Researchers at the University of Missouri have demonstrated an exciting combination of pencils and paper that can be used to draw devices to monitor people’s personal health at home. At present, a lot of research is looking at how to use flexible electronics and sensors that are wearable to capture health-related information.
In the study, the researchers found that pencils containing more than 90 percent of graphite produce a lot of energy when rubbing between paper and pencil when they are painted or written. The team found that pencils containing 93% graphite were best suited for bioelectronic devices drawn on a variety of skins drawn on commercial office photocopiers. Apply biocompatible spray adhesives to paper that can stick to human skin. The team believes the discovery could be used in the future in the areas of family, personalized medicine, education, and scientific research. Biomedical components such as electrophysiological, temperature, biochemical sensors, etc.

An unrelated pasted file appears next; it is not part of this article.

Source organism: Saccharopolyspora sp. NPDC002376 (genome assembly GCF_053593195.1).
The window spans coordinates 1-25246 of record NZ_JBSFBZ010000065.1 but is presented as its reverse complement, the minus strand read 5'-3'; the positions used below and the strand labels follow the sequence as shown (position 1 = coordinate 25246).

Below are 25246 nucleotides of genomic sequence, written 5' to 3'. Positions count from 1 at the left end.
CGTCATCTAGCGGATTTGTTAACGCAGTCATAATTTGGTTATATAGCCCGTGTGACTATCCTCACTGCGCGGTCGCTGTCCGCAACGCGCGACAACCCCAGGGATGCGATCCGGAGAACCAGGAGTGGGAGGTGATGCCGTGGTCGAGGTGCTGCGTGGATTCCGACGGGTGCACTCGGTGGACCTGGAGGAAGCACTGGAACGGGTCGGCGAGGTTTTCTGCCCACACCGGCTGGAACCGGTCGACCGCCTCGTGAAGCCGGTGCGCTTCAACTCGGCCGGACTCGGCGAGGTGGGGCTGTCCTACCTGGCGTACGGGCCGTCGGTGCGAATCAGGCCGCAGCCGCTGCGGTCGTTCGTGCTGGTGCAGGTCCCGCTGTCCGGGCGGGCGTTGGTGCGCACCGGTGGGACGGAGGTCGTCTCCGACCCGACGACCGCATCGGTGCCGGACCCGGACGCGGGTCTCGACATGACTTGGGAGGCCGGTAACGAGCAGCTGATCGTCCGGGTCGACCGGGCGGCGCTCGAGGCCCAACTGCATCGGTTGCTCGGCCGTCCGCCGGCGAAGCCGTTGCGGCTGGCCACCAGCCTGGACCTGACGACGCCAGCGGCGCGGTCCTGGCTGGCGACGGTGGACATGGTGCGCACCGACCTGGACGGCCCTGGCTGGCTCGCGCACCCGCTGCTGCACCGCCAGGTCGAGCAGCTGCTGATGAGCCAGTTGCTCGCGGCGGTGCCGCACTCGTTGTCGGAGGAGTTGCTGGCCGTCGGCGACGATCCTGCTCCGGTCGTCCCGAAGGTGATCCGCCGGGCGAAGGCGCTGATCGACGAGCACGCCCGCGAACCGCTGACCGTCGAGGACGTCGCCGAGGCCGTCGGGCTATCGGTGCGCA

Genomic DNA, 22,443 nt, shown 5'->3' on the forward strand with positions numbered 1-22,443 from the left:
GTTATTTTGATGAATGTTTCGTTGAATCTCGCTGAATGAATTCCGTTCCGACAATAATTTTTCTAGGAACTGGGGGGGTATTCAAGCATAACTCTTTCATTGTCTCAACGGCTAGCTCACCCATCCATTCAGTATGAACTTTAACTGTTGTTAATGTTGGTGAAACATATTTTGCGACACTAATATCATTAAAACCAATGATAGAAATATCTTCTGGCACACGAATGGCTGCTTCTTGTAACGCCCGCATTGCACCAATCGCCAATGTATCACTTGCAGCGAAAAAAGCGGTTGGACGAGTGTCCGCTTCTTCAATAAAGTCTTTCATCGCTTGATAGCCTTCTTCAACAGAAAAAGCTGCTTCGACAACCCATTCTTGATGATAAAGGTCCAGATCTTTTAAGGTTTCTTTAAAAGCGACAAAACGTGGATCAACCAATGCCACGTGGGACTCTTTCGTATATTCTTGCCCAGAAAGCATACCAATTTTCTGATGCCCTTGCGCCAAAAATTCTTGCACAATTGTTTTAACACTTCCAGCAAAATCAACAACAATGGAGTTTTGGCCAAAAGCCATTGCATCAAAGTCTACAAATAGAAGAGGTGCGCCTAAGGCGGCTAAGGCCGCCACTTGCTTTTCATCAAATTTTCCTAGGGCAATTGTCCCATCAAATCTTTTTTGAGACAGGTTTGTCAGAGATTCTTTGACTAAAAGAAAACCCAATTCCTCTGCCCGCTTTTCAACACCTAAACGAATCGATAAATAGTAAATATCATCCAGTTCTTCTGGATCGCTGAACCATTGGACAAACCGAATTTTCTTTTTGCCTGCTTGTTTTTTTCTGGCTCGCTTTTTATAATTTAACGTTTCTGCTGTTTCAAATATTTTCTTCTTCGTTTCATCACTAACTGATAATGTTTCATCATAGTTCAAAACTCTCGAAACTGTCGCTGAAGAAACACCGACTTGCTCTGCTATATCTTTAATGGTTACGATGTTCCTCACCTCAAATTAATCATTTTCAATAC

The team believes that in the future, a biomedical device that can monitor sleep levels could be drawn on paper to help sleep-related users. In the classroom, teachers can include wearables made from pencils and paper into their curriculum to engage students. Another major benefit is that the paper used to create the sensor breaks down within a week. Many commercial devices that contain sensor components are not easily decomposed. Non-decomposable equipment can have a significant impact on medical waste and landfills. It is unclear when or whether the technology will reach commercial applications.